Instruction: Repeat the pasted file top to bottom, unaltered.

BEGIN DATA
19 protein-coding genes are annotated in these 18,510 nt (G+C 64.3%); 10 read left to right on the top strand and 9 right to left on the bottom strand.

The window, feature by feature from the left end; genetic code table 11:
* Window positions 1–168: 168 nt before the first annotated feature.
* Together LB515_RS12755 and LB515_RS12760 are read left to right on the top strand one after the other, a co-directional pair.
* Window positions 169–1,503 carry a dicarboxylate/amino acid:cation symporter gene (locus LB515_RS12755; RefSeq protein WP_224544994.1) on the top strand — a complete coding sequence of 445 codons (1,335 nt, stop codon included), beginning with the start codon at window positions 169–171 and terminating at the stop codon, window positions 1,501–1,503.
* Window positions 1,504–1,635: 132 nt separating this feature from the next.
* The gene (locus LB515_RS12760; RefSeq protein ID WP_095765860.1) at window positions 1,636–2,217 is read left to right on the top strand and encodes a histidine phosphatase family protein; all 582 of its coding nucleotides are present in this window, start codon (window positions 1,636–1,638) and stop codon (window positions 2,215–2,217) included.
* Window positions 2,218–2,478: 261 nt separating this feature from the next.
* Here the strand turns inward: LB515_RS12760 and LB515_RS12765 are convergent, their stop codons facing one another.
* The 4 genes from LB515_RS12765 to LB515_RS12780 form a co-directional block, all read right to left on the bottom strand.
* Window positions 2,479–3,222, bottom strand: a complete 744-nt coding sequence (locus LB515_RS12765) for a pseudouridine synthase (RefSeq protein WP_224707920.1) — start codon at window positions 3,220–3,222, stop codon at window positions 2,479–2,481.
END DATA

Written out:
19 protein-coding genes are annotated in these 18,510 nt (G+C 64.3%); 10 read left to right on the top strand and 9 right to left on the bottom strand.

The window, feature by feature from the left end; genetic code table 11:
* Window positions 1–168: 168 nt before the first annotated feature.
* Together LB515_RS12755 and LB515_RS12760 are read left to right on the top strand one after the other, a co-directional pair.
* Window positions 169–1,503 carry a dicarboxylate/amino acid:cation symporter gene (locus LB515_RS12755; RefSeq protein WP_224544994.1) on the top strand — a complete coding sequence of 445 codons (1,335 nt, stop codon included), beginning with the start codon at window positions 169–171 and terminating at the stop codon, window positions 1,501–1,503.
* Window positions 1,504–1,635: 132 nt separating this feature from the next.
* The gene (locus LB515_RS12760; RefSeq protein ID WP_095765860.1) at window positions 1,636–2,217 is read left to right on the top strand and encodes a histidine phosphatase family protein; all 582 of its coding nucleotides are present in this window, start codon (window positions 1,636–1,638) and stop codon (window positions 2,215–2,217) included.
* Window positions 2,218–2,478: 261 nt separating this feature from the next.
* Here the strand turns inward: LB515_RS12760 and LB515_RS12765 are convergent, their stop codons facing one another.
* The 4 genes from LB515_RS12765 to LB515_RS12780 form a co-directional block, all read right to left on the bottom strand.
* Window positions 2,479–3,222, bottom strand: a complete 744-nt coding sequence (locus LB515_RS12765) for a pseudouridine synthase (RefSeq protein WP_224707920.1) — start codon at window positions 3,220–3,222, stop codon at window positions 2,479–2,481.